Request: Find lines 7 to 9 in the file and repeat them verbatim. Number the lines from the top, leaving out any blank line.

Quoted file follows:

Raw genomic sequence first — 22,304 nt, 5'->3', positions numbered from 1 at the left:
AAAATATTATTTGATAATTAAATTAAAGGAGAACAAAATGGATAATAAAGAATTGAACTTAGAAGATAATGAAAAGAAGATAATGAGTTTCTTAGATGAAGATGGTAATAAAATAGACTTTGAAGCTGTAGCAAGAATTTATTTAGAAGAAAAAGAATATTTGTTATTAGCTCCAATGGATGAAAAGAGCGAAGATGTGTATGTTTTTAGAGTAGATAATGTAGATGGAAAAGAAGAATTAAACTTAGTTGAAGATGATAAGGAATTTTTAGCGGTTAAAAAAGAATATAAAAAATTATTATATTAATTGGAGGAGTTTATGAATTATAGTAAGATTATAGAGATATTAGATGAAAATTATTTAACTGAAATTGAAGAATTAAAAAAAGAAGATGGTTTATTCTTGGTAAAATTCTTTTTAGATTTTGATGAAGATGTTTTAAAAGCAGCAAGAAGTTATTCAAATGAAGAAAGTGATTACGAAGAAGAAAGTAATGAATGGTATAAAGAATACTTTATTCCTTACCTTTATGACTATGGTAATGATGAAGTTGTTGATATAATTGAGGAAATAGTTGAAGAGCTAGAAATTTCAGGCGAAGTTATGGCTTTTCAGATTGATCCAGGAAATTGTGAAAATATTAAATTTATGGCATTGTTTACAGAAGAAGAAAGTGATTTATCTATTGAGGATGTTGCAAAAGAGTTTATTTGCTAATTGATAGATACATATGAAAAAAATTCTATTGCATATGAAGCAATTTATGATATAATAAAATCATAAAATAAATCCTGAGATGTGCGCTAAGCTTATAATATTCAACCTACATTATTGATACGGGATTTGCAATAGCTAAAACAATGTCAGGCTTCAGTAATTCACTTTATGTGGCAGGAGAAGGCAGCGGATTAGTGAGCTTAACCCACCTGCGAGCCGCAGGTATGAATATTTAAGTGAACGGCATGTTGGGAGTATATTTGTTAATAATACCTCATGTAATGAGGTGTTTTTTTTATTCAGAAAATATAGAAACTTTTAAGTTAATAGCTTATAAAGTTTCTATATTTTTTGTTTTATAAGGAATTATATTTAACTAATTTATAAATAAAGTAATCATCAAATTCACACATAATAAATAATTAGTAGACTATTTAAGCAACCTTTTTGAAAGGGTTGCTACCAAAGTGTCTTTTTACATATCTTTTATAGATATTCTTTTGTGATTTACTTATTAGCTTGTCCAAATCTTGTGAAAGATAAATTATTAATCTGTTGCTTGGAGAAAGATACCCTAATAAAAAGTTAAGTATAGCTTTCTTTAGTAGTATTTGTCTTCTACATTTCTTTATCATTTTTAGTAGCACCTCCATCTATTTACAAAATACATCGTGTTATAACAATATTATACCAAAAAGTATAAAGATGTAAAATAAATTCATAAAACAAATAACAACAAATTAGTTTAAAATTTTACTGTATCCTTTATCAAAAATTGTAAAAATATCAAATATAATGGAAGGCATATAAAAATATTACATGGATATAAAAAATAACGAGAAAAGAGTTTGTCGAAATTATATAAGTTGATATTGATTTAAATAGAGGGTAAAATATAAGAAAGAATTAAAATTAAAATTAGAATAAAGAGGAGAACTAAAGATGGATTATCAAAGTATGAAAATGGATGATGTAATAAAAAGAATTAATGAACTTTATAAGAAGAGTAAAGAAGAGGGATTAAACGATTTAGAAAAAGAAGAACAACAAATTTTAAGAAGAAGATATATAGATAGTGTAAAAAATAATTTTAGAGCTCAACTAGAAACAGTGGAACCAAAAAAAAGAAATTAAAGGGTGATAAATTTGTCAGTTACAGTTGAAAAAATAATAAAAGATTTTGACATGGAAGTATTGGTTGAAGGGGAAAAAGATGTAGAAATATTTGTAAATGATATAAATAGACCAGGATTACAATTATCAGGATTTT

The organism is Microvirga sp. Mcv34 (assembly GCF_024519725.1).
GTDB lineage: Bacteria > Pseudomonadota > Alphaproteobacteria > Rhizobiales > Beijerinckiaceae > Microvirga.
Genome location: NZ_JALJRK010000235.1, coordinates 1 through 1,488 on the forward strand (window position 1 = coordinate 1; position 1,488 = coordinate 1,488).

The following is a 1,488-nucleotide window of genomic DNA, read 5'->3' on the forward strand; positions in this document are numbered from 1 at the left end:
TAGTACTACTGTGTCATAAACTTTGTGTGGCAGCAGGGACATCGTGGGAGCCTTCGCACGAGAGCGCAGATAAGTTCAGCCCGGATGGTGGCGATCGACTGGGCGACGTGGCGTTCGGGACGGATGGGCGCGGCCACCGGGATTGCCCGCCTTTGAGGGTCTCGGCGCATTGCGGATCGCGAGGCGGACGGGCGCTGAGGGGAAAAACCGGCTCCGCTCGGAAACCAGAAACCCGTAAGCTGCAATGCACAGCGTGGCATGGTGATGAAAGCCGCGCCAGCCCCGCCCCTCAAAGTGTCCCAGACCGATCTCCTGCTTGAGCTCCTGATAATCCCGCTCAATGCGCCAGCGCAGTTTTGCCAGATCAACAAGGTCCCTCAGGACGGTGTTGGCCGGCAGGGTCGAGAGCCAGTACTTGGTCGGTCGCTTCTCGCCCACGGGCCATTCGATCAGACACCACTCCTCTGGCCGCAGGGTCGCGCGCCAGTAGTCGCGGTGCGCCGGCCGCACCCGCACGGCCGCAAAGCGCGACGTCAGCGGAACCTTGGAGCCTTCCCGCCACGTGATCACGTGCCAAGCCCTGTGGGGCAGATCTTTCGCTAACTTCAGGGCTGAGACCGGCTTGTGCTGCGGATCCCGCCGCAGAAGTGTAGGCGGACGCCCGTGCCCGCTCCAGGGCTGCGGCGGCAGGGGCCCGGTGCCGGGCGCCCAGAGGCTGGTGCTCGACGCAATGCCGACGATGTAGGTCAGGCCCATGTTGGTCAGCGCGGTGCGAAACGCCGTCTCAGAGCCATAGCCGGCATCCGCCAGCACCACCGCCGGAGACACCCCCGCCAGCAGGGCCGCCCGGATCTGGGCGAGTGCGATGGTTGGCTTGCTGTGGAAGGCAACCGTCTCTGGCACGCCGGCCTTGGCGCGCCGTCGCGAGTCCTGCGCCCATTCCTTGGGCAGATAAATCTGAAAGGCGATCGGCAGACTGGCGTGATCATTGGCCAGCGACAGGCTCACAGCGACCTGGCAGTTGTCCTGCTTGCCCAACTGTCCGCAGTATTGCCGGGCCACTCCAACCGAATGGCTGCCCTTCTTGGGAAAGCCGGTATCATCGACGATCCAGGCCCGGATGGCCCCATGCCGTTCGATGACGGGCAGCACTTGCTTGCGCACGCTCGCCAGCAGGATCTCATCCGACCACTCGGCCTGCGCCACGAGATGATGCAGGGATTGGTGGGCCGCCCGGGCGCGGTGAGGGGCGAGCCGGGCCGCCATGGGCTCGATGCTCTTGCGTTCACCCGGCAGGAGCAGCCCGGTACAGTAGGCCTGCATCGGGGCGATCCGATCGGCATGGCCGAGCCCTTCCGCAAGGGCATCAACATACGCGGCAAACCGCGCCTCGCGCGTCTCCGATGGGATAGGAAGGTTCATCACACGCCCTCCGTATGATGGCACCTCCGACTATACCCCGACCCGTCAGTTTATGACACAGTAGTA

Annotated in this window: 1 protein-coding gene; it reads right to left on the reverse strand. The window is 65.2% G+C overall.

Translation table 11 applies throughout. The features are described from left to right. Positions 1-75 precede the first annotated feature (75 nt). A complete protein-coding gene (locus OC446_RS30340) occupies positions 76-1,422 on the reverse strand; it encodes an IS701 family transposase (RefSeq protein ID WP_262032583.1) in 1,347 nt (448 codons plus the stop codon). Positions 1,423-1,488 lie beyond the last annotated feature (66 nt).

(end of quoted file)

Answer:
TAGTACTACTGTGTCATAAACTTTGTGTGGCAGCAGGGACATCGTGGGAGCCTTCGCACGAGAGCGCAGATAAGTTCAGCCCGGATGGTGGCGATCGACTGGGCGACGTGGCGTTCGGGACGGATGGGCGCGGCCACCGGGATTGCCCGCCTTTGAGGGTCTCGGCGCATTGCGGATCGCGAGGCGGACGGGCGCTGAGGGGAAAAACCGGCTCCGCTCGGAAACCAGAAACCCGTAAGCTGCAATGCACAGCGTGGCATGGTGATGAAAGCCGCGCCAGCCCCGCCCCTCAAAGTGTCCCAGACCGATCTCCTGCTTGAGCTCCTGATAATCCCGCTCAATGCGCCAGCGCAGTTTTGCCAGATCAACAAGGTCCCTCAGGACGGTGTTGGCCGGCAGGGTCGAGAGCCAGTACTTGGTCGGTCGCTTCTCGCCCACGGGCCATTCGATCAGACACCACTCCTCTGGCCGCAGGGTCGCGCGCCAGTAGTCGCGGTGCGCCGGCCGCACCCGCACGGCCGCAAAGCGCGACGTCAGCGGAACCTTGGAGCCTTCCCGCCACGTGATCACGTGCCAAGCCCTGTGGGGCAGATCTTTCGCTAACTTCAGGGCTGAGACCGGCTTGTGCTGCGGATCCCGCCGCAGAAGTGTAGGCGGACGCCCGTGCCCGCTCCAGGGCTGCGGCGGCAGGGGCCCGGTGCCGGGCGCCCAGAGGCTGGTGCTCGACGCAATGCCGACGATGTAGGTCAGGCCCATGTTGGTCAGCGCGGTGCGAAACGCCGTCTCAGAGCCATAGCCGGCATCCGCCAGCACCACCGCCGGAGACACCCCCGCCAGCAGGGCCGCCCGGATCTGGGCGAGTGCGATGGTTGGCTTGCTGTGGAAGGCAACCGTCTCTGGCACGCCGGCCTTGGCGCGCCGTCGCGAGTCCTGCGCCCATTCCTTGGGCAGATAAATCTGAAAGGCGATCGGCAGACTGGCGTGATCATTGGCCAGCGACAGGCTCACAGCGACCTGGCAGTTGTCCTGCTTGCCCAACTGTCCGCAGTATTGCCGGGCCACTCCAACCGAATGGCTGCCCTTCTTGGGAAAGCCGGTATCATCGACGATCCAGGCCCGGATGGCCCCATGCCGTTCGATGACGGGCAGCACTTGCTTGCGCACGCTCGCCAGCAGGATCTCATCCGACCACTCGGCCTGCGCCACGAGATGATGCAGGGATTGGTGGGCCGCCCGGGCGCGGTGAGGGGCGAGCCGGGCCGCCATGGGCTCGATGCTCTTGCGTTCACCCGGCAGGAGCAGCCCGGTACAGTAGGCCTGCATCGGGGCGATCCGATCGGCATGGCCGAGCCCTTCCGCAAGGGCATCAACATACGCGGCAAACCGCGCCTCGCGCGTCTCCGATGGGATAGGAAGGTTCATCACACGCCCTCCGTATGATGGCACCTCCGACTATACCCCGACCCGTCAGTTTATGACACAGTAGTA

Annotated in this window: 1 protein-coding gene; it reads right to left on the reverse strand. The window is 65.2% G+C overall.

Translation table 11 applies throughout. The features are described from left to right. Positions 1-75 precede the first annotated feature (75 nt). A complete protein-coding gene (locus OC446_RS30340) occupies positions 76-1,422 on the reverse strand; it encodes an IS701 family transposase (RefSeq protein ID WP_262032583.1) in 1,347 nt (448 codons plus the stop codon). Positions 1,423-1,488 lie beyond the last annotated feature (66 nt).